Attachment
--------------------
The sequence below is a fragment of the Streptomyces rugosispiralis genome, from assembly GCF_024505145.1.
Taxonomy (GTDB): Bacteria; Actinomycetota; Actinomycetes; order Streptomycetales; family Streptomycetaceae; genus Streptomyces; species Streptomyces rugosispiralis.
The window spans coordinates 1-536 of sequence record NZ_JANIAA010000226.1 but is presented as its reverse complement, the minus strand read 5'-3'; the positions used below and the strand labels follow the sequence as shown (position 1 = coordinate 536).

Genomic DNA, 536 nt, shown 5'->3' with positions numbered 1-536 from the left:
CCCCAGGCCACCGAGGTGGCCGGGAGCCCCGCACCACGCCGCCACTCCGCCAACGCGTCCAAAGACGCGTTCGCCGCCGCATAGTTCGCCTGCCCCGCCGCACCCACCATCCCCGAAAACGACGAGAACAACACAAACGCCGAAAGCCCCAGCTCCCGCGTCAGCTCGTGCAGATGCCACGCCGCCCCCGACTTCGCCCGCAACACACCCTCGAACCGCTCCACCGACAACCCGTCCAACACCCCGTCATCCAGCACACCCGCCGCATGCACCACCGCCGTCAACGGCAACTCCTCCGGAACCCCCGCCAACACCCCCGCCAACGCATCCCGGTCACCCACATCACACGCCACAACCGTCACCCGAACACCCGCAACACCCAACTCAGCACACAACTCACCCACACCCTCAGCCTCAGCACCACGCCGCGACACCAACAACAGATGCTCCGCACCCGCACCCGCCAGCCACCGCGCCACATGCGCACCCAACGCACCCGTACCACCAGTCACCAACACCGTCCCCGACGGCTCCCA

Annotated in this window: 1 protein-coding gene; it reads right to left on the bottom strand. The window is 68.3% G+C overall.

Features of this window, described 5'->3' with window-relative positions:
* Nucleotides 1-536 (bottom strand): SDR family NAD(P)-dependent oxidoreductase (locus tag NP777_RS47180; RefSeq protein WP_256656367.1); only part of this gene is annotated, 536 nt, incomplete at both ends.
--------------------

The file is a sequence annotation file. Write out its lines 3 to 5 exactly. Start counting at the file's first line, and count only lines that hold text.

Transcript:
The window spans coordinates 1-536 of sequence record NZ_JANIAA010000226.1 but is presented as its reverse complement, the minus strand read 5'-3'; the positions used below and the strand labels follow the sequence as shown (position 1 = coordinate 536).

Genomic DNA, 536 nt, shown 5'->3' with positions numbered 1-536 from the left:
CCCCAGGCCACCGAGGTGGCCGGGAGCCCCGCACCACGCCGCCACTCCGCCAACGCGTCCAAAGACGCGTTCGCCGCCGCATAGTTCGCCTGCCCCGCCGCACCCACCATCCCCGAAAACGACGAGAACAACACAAACGCCGAAAGCCCCAGCTCCCGCGTCAGCTCGTGCAGATGCCACGCCGCCCCCGACTTCGCCCGCAACACACCCTCGAACCGCTCCACCGACAACCCGTCCAACACCCCGTCATCCAGCACACCCGCCGCATGCACCACCGCCGTCAACGGCAACTCCTCCGGAACCCCCGCCAACACCCCCGCCAACGCATCCCGGTCACCCACATCACACGCCACAACCGTCACCCGAACACCCGCAACACCCAACTCAGCACACAACTCACCCACACCCTCAGCCTCAGCACCACGCCGCGACACCAACAACAGATGCTCCGCACCCGCACCCGCCAGCCACCGCGCCACATGCGCACCCAACGCACCCGTACCACCAGTCACCAACACCGTCCCCGACGGCTCCCA